He proposes different and varied situational pathways that allow people to overcome confrontational-tension/fear. For example, most police brutality incidents, such as the famous Rodney King incident, can be seen as a case of ‘forward panic’: a situation where tension builds up—the high-speed chase, in the case of Rodney King—due to the threat of violence and it is released all of a sudden when one party—the police, in this case—realize that they are much more stronger than the other party—King, in this case. The released tension leads to ugly and brutal violence unleashed by a strong party upon a weaker party.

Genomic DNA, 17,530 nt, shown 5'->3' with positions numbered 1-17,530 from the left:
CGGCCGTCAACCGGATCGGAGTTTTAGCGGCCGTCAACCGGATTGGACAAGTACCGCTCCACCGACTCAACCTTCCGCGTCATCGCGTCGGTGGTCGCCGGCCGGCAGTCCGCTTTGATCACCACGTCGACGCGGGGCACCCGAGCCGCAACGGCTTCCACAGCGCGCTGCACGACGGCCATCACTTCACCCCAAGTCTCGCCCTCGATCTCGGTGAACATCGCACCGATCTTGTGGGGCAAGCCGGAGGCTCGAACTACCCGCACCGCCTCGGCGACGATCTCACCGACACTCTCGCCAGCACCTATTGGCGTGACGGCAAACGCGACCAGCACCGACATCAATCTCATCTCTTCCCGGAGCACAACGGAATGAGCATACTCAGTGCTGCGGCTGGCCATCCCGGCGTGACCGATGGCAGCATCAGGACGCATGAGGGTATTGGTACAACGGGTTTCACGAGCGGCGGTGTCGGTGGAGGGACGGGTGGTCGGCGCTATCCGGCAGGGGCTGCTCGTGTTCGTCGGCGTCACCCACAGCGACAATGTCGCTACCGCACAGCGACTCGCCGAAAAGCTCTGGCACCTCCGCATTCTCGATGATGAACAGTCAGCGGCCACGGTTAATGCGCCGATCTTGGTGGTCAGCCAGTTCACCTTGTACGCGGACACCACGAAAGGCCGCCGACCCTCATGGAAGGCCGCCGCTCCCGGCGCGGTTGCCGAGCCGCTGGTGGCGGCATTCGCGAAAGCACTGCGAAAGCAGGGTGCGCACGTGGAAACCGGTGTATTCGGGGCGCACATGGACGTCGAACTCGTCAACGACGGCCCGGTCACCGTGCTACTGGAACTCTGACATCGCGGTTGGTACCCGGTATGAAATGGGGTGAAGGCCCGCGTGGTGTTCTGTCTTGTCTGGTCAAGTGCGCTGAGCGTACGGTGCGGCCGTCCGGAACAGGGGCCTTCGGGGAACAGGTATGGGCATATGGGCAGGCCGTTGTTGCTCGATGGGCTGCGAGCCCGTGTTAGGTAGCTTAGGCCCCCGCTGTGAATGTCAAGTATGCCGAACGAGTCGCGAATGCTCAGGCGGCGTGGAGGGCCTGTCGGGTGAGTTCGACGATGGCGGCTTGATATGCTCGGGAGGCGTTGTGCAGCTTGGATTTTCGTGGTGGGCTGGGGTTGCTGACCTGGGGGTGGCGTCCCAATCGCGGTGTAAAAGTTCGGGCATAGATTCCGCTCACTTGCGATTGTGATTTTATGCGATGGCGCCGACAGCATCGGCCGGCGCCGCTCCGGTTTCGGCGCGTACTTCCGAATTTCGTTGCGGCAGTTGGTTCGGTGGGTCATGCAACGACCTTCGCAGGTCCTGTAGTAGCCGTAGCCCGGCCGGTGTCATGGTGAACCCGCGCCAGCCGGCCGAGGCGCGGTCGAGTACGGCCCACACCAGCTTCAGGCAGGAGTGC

Forward panics produce the most viscerally ugly forms of violence: take the classic example of police beating up a lone protestor. The Rape of Nanking is another famous example, and is analyzed in the book. The Jallianwallah Bagh massacre also comes to mind, though it is not mentioned in the book.

In bullying and in domestic abuse, the confrontational-tension/fear is overcome by repeated emotional entrainment. The bullied—over a period of time—get trained in their relation to the bully. They ‘learn’ to play the role of the victim. Collins points out that most bullying happens in “total institutions”: closed-off institutions whose status hierarchies do not change over time, and there is little opportunity for participants of the institution to go somewhere else. The classic examples: prisons, high-schools and families. In total institutions there are more opportunities for both bullies and the bullied for repeated interaction and thus repeated emotional training.